Julian Talamantez Brolaski
Wave Books ($18)
The Absolute Letter
Flood Editions ($14.95)
In Memory of an Angel
City Lights Publishers ($14.95)
by Patrick James Dunagan
Every year a number of poetry books are published that seemingly don't receive the attention they deserve. Three such titles published in 2017 are Julian Talamantez Brolaski's Of Mongrelitude, Andrew Joron's The Absolute Letter, and David Shapiro's In Memory of An Angel. I discovered myself deeply engaged, for different reasons, with each of these collections. All three are fine examples of small press experimental-leaning poetry and each poet dazzles with an approach to language uniquely their own.
Of this group, Shapiro is the elder statesman, now in his seventieth year. He has published many collections of his own poetry since co-editing, along with Ron Padgett, An Anthology of New York School Poets (1969), including New and Selected Poems in 2007. In Memory of an Angel, borrowing its title from Allen Berg's violin concerto, charts the wondrous course poetry has wafted across his life. As remarked in the opening poem, "1963," "It is you, it is you / I keep following." No doubt Shapiro wasn't cognizant at the time that he was heralding a romance with the ubiquitous "you" of poetry that he has relentlessly pursued ever since:
I want to do for you
what the wheelbarrow
did for the good doctor
I want to do for you
what the lipstick
does to the lips
I want to do to you
what a naked foot
does to clothed grass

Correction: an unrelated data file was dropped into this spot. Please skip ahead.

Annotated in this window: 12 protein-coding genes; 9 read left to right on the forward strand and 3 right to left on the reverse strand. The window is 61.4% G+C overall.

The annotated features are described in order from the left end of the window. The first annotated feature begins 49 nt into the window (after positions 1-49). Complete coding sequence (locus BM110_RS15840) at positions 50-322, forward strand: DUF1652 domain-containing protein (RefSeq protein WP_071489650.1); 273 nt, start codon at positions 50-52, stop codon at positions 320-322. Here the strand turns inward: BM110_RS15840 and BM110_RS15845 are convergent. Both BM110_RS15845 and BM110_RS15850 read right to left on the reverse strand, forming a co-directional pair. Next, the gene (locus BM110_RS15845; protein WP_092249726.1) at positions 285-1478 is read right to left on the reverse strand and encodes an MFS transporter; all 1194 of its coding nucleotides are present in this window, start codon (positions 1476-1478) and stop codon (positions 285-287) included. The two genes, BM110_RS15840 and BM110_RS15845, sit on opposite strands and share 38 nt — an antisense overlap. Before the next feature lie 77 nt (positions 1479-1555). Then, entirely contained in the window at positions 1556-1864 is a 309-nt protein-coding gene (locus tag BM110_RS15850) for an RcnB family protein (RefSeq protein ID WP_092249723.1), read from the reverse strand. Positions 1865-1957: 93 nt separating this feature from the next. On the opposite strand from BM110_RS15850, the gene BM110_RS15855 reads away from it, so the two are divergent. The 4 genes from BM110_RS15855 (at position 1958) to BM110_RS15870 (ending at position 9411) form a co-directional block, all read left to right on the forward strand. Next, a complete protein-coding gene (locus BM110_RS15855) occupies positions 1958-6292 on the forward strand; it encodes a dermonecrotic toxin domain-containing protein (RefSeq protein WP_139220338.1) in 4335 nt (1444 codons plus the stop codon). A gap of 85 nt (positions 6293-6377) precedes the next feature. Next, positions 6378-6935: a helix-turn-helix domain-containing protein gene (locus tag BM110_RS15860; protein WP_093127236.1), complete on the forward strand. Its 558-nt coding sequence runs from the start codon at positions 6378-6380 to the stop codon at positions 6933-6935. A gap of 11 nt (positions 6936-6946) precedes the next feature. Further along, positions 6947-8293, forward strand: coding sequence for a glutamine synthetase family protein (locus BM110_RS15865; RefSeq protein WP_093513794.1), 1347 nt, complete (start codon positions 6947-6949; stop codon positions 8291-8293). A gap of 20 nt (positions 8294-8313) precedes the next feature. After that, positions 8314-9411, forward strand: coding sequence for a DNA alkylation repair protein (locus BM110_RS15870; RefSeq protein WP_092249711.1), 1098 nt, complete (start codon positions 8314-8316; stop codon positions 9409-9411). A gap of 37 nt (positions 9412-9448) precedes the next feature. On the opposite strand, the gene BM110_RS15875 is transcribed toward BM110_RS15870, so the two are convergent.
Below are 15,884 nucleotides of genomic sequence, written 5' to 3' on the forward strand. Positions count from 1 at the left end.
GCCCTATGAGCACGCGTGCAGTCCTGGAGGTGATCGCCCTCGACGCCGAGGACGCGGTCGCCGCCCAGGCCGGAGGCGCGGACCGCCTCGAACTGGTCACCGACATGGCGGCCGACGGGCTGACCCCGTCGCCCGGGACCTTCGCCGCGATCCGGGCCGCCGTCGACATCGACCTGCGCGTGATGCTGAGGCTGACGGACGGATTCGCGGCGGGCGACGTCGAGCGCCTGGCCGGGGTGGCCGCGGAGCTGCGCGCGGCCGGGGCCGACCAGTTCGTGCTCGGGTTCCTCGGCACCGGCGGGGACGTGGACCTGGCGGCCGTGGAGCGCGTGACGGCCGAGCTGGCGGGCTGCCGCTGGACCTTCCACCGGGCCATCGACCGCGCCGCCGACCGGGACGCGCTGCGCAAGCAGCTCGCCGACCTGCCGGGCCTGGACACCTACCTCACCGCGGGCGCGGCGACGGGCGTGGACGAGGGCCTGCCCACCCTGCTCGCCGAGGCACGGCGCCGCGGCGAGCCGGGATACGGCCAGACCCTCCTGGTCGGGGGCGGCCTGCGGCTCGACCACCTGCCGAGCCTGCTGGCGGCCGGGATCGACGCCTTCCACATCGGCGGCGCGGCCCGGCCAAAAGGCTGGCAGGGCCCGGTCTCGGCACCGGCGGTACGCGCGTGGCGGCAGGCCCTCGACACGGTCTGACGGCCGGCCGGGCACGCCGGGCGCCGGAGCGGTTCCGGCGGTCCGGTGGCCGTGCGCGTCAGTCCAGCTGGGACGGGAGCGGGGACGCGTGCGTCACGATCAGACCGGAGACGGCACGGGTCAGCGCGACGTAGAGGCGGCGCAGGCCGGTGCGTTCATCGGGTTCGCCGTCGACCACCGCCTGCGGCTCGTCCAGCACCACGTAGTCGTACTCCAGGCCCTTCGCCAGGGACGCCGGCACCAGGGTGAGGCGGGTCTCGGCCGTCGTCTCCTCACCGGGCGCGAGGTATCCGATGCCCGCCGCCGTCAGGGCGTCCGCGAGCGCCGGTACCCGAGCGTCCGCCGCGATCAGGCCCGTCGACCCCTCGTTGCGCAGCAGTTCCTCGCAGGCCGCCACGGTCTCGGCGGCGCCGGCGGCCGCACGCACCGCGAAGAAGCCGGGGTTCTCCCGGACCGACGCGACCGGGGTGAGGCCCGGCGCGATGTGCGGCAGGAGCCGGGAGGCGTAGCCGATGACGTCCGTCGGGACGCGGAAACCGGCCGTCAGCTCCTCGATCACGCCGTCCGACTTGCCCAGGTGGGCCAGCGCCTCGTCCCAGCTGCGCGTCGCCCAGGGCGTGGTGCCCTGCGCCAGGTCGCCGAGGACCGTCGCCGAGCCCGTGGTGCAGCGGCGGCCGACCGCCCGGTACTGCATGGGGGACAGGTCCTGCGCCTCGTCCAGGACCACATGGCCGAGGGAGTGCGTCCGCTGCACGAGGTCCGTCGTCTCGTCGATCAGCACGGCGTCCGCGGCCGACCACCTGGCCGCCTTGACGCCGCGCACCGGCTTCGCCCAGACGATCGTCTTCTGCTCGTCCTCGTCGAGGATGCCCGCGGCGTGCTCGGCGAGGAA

I want you to do to me
what the moss
does to the moss garden
I want you to do with me
what a stone garden
does to Eternity
The delight Shapiro takes in language's play is found upon every page here. He pays testament to the avowed nature of the relationship of poet to word. "Oh word your friend / Formless astonishing and alone." The poems achieve a natural balance, demonstrating poetry's role as interaction site between the powerful poles of playful engagement and sacred practice. "You send me longish letters. / Therefore, God exists." Shapiro mixes literary tropes with a slight frivolity, delighting in light-handed mercurial whimsy that is nonetheless heartfelt when shifting from one line to the next: "It's morning. Dawn has brought the ships out. Dawn keeps breaking our ships. // Can I tie your hair again?" Best of all, he knows that it's poetry's prerogative and not his own to decide what poems he's been given to write: "No, I didn't write my poems, but I heard the mermaids / singing, and they were singing to me."
Andrew Joron's The Absolute Letter opens with "The Argument; Or, My Novalis" a mini-manifesto calling forth a poetic practice established around how "letters of the alphabet" may be witnessed "dissolved into vibrational patterns." This idea fully informs Joron's approach to writing poetry. He is devoted to the belief in an aural assonance existing between words, a direct organizing alphabet of reality: "The world is itself composed of the letters of the Absolute." His approach is musical as well as mystical at heart: "& the wound so wound, the sound so wound." Words are unveiled then veiled then unveiled again, each instance being a further unfurling of divergent combinations of sense and sound. Vowels are exchanged and rearranged, words bounce off one another in an ever-transforming cascade of echoes. Reading becomes utterly tonal, heavily invested in the cosmic play of language's ephemeral presence: